So she pulled off a Friedman-esque anatomical impossibility there, getting three feet in her mouth at the same time.
First, she was wrong about slavery. Then she was wrong about health care. Then, thirdly, she was almost insanely insensitive and inappropriate in her use of the word slavery at all, comparing white middle class angst over having to partially subsidize health care for their poor (and mostly nonwhite) neighbors to being whipped and tortured across generations of institutional racist terror.
Bashir reacted to this by telling a story about slaves who were forced to defecate in each others' mouths, and then suggested that Palin, having "scraped the barrel of her long-deceased mind," was a "good candidate" for the same treatment. Soon after, he was essentially forced out of the network.
Again, Palin had no problem with that. In fact, Palin lauded the network once Bashir was out:
It was refreshing to see though, that many in the media did come out and say, 'Look, our standards have got to be higher than this . . .'
The thing is, Robertson's ouster by A&E was exactly the same sort of move – a network sucking it up and distancing itself from an on-air figure because of controversial speech. But because Robertson's views were ones Palin apparently agrees with, suddenly she wasn't talking about anything being refreshing, but instead cried that "free speech is an endangered species."
Palin's inability to grasp the difference between a first-amendment violation and corporate calculation is amazing because she literally just published a book on the subject. Her newly-released War-on-Christmas diatribe, Good Tidings and Great Joy, is all about the efforts by evil Jesus-hating atheists to sue the Christmas out of our public lives. (It's one of the funniest things ever written, by the way. I would write a review but I don't think I could make it all the way to the end without a cardiac episode).
In writing this new book, Palin presumably spent the whole of the last year or so staring right at the issue of what may be said on private property versus what may be said on public property – the difference between putting up a nativity scene in front of a courthouse and putting one up on your lawn. Yet as this latest controversy shows, the underlying issue is still a total blur to her.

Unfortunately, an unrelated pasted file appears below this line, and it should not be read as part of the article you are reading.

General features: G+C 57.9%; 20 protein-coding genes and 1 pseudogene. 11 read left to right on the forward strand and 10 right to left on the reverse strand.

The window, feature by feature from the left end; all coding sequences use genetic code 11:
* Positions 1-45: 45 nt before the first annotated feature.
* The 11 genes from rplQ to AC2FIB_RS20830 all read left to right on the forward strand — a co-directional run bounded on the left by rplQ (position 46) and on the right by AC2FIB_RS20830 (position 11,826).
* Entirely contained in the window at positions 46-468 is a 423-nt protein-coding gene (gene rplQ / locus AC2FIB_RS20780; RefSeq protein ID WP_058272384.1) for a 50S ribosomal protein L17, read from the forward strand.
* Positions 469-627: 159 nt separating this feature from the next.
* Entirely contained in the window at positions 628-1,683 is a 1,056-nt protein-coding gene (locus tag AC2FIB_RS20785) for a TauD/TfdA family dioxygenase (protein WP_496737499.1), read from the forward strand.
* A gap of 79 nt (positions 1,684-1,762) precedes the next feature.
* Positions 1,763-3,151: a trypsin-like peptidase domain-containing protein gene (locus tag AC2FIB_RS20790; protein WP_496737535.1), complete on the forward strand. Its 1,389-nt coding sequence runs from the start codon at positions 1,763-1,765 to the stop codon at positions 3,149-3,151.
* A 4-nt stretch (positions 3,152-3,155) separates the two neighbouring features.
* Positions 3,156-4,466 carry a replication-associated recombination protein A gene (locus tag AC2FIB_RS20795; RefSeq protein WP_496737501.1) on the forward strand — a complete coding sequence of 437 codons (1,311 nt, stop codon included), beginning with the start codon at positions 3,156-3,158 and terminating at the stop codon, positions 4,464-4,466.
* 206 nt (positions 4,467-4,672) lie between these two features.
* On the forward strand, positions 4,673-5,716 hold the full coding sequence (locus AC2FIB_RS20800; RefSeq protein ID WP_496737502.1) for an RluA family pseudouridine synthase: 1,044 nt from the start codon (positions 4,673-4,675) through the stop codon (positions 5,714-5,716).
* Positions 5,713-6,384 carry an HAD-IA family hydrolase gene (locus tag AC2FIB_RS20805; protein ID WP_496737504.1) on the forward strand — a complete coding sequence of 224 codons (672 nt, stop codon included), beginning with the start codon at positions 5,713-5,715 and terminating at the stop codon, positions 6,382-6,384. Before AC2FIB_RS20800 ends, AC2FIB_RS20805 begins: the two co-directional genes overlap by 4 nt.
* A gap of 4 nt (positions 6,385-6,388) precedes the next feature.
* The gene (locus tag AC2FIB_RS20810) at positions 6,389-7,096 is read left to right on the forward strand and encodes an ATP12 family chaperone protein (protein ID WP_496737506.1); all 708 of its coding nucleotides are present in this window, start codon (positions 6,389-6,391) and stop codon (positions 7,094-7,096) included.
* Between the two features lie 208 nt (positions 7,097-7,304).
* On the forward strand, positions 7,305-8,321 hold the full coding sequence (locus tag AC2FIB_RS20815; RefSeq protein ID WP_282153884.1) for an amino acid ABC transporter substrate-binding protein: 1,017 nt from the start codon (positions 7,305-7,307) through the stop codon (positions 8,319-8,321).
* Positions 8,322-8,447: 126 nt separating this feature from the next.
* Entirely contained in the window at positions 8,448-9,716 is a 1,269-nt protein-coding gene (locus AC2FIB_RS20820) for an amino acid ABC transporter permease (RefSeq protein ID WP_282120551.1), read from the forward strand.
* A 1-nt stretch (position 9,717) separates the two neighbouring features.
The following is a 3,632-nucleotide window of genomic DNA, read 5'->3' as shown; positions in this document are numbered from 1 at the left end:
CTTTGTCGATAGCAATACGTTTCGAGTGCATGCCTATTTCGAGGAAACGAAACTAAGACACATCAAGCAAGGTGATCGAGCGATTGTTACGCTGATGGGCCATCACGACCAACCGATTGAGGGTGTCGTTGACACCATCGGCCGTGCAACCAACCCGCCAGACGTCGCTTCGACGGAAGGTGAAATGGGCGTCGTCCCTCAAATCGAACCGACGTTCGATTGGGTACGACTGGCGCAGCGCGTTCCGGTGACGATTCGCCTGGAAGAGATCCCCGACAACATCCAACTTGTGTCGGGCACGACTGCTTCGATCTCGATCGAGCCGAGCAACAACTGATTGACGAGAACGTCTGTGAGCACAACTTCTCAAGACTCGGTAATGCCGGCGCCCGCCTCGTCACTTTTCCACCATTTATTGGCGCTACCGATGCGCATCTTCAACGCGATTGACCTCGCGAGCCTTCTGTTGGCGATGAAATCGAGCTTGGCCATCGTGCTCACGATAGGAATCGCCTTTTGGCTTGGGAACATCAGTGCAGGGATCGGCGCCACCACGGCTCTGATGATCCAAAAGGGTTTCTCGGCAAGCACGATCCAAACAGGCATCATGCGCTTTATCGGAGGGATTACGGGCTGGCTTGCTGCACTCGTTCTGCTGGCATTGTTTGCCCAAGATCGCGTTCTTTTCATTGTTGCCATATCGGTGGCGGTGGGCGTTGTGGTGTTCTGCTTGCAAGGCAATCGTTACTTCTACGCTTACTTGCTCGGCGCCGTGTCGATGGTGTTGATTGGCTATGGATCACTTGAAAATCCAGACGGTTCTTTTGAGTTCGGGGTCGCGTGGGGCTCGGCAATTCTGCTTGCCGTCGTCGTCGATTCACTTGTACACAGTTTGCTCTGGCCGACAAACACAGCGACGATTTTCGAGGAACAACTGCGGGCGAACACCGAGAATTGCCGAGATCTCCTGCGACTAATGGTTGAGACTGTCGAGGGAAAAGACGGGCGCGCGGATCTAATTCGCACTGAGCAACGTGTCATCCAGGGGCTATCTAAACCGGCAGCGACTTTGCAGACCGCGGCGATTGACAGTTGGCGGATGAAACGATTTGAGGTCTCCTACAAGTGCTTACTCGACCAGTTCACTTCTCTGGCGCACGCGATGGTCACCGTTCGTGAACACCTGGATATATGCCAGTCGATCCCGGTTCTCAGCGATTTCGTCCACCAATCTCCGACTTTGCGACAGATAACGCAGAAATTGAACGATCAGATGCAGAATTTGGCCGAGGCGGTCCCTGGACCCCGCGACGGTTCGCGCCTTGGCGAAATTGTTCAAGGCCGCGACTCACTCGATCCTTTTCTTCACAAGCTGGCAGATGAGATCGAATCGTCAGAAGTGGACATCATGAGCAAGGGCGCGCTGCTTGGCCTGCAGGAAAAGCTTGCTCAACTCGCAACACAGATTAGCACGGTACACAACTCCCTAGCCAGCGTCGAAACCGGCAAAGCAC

Of course, Palin has a long history of getting things not just wrong, but exactly wrong. In the book, for instance, she describes buying her husband Todd "a nice, needed powerful gun" in the wake of the Sandy Hook shootings and resulting anti-gun fervor. She described this warm act as a "small act of civil disobedience" that was "fun."
As Alex Falcone for the Portland Mercury noted in this humorous review, this gets the term "civil disobedience" perfectly backwards:
Not only is that a hilarious re-purposing of a term with a noble history, it's also a perfect misuse of BOTH WORDS. Buying guns is both legal and dangerous, making it an act of uncivil obedience.
Anyway, this whole episode speaks to a bigger dilemma facing the Republican Party. Like Palin, the party itself hasn't seemed to grasp the fact that the country's broad rejection of its base's more extreme views on things like race, class and gender isn't some injustice to be railed against, but plain demographic truth.
If your "moderate" presidential candidate from 2012, the guy who was bashed by the party base for being insufficiently hardcore, is a guy who essentially said, after a failed speech to the N.A.A.C.P., that all black voters want is "free stuff," then you're just not going to win a lot of elections in a country that's going to be majority nonwhite within a few decades.
Similarly, if your party's political rhetoric is full of suggestions that poor people are poor because they don't like to work, well, you're not going to win a lot of votes from poor people, who also happen to be increasingly many in number. That's not a misunderstanding or an injustice, that's just a fact.
Whether or not Robertson and his entertainingly hairy family should have been fired is beside the point. The point is that A&E realized there was no way to make the numbers work if they had a guy who thinks black people were happier before civil rights as a front man.
It surely wasn't personal, but just a business decision, and not a terribly hard one, either. It's weird that the Republican Party has such trouble making the same kind of call in choosing its leading characters.